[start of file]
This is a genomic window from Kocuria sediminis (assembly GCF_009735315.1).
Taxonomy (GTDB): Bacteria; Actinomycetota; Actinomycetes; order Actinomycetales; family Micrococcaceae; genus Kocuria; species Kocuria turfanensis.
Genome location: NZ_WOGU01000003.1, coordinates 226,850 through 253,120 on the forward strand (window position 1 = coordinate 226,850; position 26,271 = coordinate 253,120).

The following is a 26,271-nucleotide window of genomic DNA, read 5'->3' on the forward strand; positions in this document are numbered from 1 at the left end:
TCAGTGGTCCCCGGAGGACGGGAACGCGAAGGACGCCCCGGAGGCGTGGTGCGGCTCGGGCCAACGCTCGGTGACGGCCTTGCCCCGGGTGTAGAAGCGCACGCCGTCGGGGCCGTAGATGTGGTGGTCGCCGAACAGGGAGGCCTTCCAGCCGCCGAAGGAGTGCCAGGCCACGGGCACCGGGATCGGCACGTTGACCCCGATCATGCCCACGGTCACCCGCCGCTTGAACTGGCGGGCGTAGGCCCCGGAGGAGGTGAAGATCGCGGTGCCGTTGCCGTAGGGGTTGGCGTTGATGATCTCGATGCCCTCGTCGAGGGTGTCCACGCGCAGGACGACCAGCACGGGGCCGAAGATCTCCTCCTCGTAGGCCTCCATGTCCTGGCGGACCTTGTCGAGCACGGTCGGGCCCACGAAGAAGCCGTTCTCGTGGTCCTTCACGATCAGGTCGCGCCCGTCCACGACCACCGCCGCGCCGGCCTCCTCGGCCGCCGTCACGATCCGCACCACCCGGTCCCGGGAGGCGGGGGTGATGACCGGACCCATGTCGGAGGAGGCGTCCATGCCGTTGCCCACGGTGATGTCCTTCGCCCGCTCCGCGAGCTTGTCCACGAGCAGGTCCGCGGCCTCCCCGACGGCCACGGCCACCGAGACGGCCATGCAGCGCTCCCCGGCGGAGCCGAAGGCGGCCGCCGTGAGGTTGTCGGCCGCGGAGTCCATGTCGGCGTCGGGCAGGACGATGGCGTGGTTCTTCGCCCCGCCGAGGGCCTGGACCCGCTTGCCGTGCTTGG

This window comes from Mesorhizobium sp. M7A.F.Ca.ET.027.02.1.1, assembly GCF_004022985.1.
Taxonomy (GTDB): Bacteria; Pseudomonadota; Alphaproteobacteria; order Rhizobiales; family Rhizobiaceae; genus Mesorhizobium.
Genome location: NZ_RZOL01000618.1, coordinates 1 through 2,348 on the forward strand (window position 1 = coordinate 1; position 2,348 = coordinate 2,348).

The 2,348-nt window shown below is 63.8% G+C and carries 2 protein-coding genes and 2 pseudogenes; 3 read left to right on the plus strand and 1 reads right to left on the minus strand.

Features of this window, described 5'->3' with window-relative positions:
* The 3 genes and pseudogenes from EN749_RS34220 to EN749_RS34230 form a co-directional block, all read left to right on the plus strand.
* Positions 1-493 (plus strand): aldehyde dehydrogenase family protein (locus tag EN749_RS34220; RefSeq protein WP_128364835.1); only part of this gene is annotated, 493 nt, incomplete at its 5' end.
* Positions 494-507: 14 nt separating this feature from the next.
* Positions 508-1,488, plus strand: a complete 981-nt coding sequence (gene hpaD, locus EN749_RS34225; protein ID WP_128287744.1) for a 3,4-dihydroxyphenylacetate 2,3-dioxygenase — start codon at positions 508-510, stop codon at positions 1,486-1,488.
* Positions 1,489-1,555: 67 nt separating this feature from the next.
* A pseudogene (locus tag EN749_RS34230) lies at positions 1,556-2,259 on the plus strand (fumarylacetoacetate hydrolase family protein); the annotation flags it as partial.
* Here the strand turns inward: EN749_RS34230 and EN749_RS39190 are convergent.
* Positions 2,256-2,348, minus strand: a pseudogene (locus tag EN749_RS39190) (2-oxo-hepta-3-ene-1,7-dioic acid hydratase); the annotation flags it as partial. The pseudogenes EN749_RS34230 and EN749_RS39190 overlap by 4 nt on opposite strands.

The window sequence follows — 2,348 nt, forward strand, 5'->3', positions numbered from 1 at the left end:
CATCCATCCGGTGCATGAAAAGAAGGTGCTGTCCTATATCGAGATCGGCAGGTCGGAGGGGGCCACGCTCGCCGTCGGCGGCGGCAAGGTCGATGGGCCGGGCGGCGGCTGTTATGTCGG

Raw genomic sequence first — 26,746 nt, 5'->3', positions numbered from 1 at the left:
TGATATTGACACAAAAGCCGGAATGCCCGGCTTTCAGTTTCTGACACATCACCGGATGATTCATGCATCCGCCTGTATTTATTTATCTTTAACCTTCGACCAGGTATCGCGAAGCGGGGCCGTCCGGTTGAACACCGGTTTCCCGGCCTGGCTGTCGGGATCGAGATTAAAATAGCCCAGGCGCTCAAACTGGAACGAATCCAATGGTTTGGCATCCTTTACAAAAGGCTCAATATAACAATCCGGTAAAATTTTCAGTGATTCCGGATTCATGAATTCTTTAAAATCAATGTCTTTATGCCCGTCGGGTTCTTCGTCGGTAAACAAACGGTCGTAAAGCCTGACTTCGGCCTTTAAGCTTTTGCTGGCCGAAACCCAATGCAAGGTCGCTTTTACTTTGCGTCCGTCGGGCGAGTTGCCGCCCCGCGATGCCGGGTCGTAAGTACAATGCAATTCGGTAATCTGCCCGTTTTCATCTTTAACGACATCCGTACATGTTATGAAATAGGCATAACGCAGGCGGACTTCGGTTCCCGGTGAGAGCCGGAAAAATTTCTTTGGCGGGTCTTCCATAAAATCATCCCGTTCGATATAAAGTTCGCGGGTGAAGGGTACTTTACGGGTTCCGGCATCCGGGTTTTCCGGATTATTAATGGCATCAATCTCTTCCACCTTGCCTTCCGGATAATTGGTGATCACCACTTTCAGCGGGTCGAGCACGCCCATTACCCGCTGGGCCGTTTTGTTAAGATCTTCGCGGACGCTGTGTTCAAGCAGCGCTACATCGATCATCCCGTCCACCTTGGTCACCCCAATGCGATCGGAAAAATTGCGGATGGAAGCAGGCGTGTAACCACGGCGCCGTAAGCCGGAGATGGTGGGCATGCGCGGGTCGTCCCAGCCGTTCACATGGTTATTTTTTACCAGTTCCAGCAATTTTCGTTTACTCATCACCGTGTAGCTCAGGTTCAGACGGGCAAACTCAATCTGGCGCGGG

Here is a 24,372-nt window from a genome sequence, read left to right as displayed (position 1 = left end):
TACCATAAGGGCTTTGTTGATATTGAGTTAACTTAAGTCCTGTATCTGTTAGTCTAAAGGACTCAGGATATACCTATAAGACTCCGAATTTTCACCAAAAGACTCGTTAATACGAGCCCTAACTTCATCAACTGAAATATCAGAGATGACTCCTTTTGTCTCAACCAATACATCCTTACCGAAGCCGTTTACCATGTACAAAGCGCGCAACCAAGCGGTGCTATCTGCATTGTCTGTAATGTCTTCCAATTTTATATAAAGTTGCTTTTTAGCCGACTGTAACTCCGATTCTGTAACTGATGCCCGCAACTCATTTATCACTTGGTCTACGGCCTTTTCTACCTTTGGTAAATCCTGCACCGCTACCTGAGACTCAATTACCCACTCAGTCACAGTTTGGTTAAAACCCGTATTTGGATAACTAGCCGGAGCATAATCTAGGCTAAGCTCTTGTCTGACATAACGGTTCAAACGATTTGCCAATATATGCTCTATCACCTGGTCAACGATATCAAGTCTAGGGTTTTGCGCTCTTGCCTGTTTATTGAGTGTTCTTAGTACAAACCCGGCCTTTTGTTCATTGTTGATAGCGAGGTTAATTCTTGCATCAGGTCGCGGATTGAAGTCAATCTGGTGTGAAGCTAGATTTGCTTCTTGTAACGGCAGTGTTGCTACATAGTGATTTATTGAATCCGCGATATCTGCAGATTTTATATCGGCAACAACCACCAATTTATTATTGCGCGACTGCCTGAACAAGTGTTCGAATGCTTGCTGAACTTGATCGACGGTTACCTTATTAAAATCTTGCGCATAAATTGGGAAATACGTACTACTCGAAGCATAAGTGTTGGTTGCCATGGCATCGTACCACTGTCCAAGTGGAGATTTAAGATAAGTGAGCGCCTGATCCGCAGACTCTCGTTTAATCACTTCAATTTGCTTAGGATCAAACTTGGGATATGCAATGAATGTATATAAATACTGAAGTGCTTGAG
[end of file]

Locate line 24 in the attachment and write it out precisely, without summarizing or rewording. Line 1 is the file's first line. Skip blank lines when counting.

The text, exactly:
TACCATAAGGGCTTTGTTGATATTGAGTTAACTTAAGTCCTGTATCTGTTAGTCTAAAGGACTCAGGATATACCTATAAGACTCCGAATTTTCACCAAAAGACTCGTTAATACGAGCCCTAACTTCATCAACTGAAATATCAGAGATGACTCCTTTTGTCTCAACCAATACATCCTTACCGAAGCCGTTTACCATGTACAAAGCGCGCAACCAAGCGGTGCTATCTGCATTGTCTGTAATGTCTTCCAATTTTATATAAAGTTGCTTTTTAGCCGACTGTAACTCCGATTCTGTAACTGATGCCCGCAACTCATTTATCACTTGGTCTACGGCCTTTTCTACCTTTGGTAAATCCTGCACCGCTACCTGAGACTCAATTACCCACTCAGTCACAGTTTGGTTAAAACCCGTATTTGGATAACTAGCCGGAGCATAATCTAGGCTAAGCTCTTGTCTGACATAACGGTTCAAACGATTTGCCAATATATGCTCTATCACCTGGTCAACGATATCAAGTCTAGGGTTTTGCGCTCTTGCCTGTTTATTGAGTGTTCTTAGTACAAACCCGGCCTTTTGTTCATTGTTGATAGCGAGGTTAATTCTTGCATCAGGTCGCGGATTGAAGTCAATCTGGTGTGAAGCTAGATTTGCTTCTTGTAACGGCAGTGTTGCTACATAGTGATTTATTGAATCCGCGATATCTGCAGATTTTATATCGGCAACAACCACCAATTTATTATTGCGCGACTGCCTGAACAAGTGTTCGAATGCTTGCTGAACTTGATCGACGGTTACCTTATTAAAATCTTGCGCATAAATTGGGAAATACGTACTACTCGAAGCATAAGTGTTGGTTGCCATGGCATCGTACCACTGTCCAAGTGGAGATTTAAGATAAGTGAGCGCCTGATCCGCAGACTCTCGTTTAATCACTTCAATTTGCTTAGGATCAAACTTGGGATATGCAATGAATGTATATAAATACTGAAGTGCTTGAG